Inspection of Corporate Books in Texas

Texas law states that a shareholder has the right to examine corporate books and records. The Texas Business Organizations Code defines the terms under which shareholders are entitled to examine and copy the corporation’s books and records. The Business Organizations Code also includes a statutory right of examination for corporate directors.

Texas law states that any person who has held shares in the corporation for at least six months immediately preceding the demand to examine and copy corporate books and records, or who holds at least 5 percent of all of the outstanding shares of the corporation, is entitled to examine and copy, at a reasonable time, the corporation’s relevant books, records of account, minutes, and share transfer records.  The examination may be conducted by the shareholder in person or through an agent.

Pursuant to Texas law, a shareholder must make a written demand for examination and copying, which states a proper purpose. If the corporation refuses to comply with the demand, the shareholder may file suit to enforce the shareholder’s right of examination. A shareholder who prevails in the action is entitled to recover attorney’s fees and costs from the corporation. The corporation’s liability for these fees and costs is in addition to other damages or remedies afforded to the shareholder by law.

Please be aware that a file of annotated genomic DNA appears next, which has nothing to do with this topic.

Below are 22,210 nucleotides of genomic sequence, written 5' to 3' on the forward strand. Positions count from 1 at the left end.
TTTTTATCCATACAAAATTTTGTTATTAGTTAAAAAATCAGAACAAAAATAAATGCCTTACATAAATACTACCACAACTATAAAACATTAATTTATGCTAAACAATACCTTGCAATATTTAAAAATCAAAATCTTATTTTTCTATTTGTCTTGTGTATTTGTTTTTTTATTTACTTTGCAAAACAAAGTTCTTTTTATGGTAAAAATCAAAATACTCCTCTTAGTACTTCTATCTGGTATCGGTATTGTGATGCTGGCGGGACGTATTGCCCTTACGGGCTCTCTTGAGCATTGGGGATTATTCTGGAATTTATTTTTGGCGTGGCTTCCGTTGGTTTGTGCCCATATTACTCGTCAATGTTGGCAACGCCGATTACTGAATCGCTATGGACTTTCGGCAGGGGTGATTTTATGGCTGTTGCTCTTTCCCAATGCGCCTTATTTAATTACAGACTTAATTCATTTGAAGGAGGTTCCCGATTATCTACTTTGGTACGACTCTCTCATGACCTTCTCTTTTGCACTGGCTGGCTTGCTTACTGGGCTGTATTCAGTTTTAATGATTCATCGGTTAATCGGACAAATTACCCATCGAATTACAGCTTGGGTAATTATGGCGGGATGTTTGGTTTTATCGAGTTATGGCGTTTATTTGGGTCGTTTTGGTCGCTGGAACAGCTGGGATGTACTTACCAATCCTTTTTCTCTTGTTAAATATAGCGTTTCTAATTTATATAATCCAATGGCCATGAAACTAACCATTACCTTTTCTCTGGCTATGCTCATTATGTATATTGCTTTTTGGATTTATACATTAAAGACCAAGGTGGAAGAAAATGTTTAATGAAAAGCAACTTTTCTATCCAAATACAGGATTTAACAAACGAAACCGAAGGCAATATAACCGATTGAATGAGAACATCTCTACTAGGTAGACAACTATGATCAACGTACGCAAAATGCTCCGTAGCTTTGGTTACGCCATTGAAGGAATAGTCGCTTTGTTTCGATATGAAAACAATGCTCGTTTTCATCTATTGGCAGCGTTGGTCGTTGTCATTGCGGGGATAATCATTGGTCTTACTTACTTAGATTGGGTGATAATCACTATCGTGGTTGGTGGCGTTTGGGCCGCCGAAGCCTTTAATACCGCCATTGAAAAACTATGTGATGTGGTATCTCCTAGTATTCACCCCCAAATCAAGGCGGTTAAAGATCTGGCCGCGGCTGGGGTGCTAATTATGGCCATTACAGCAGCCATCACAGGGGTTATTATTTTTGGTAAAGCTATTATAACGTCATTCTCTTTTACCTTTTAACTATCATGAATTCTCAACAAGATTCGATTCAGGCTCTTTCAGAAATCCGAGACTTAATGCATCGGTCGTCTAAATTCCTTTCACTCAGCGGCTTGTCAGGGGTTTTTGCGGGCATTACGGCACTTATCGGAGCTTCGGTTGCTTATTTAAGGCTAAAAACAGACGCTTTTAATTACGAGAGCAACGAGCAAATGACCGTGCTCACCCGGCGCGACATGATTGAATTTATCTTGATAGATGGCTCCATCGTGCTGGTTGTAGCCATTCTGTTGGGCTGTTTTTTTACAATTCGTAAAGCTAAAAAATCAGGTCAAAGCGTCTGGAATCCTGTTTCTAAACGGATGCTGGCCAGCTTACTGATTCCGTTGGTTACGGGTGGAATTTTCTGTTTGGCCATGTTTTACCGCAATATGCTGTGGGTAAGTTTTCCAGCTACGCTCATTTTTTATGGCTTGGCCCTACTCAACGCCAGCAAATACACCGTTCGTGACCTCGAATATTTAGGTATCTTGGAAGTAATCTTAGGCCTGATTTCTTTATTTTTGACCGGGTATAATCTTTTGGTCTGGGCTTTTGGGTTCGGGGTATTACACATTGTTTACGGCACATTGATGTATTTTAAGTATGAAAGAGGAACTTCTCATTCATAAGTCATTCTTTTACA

Texas law states that it is a defense to an action for failure to allow examination that the person suing: (1) has, within the two years preceding the date the action is brought, sold or offered for sale a list of shareholders or of holders of voting trust certificates for shares of the corporation or any other corporation; (2) has aided or abetted a person in procuring a list of shareholders or of holders of voting trust certificates for the purpose described by part (1) above; (3) has improperly used information obtained through a prior examination of the books and account records, minutes, or share transfer records of the corporation or any other corporation; or (4) was not acting in good faith or for a proper purpose in making the person’s request for examination.

2 Responses to “Inspection of Corporate Books in Texas”

  1. March 20, 2012 at 11:53 am, Janice D. Jewell said:

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  2. March 20, 2012 at 2:42 pm, Elizabeth Susan said:

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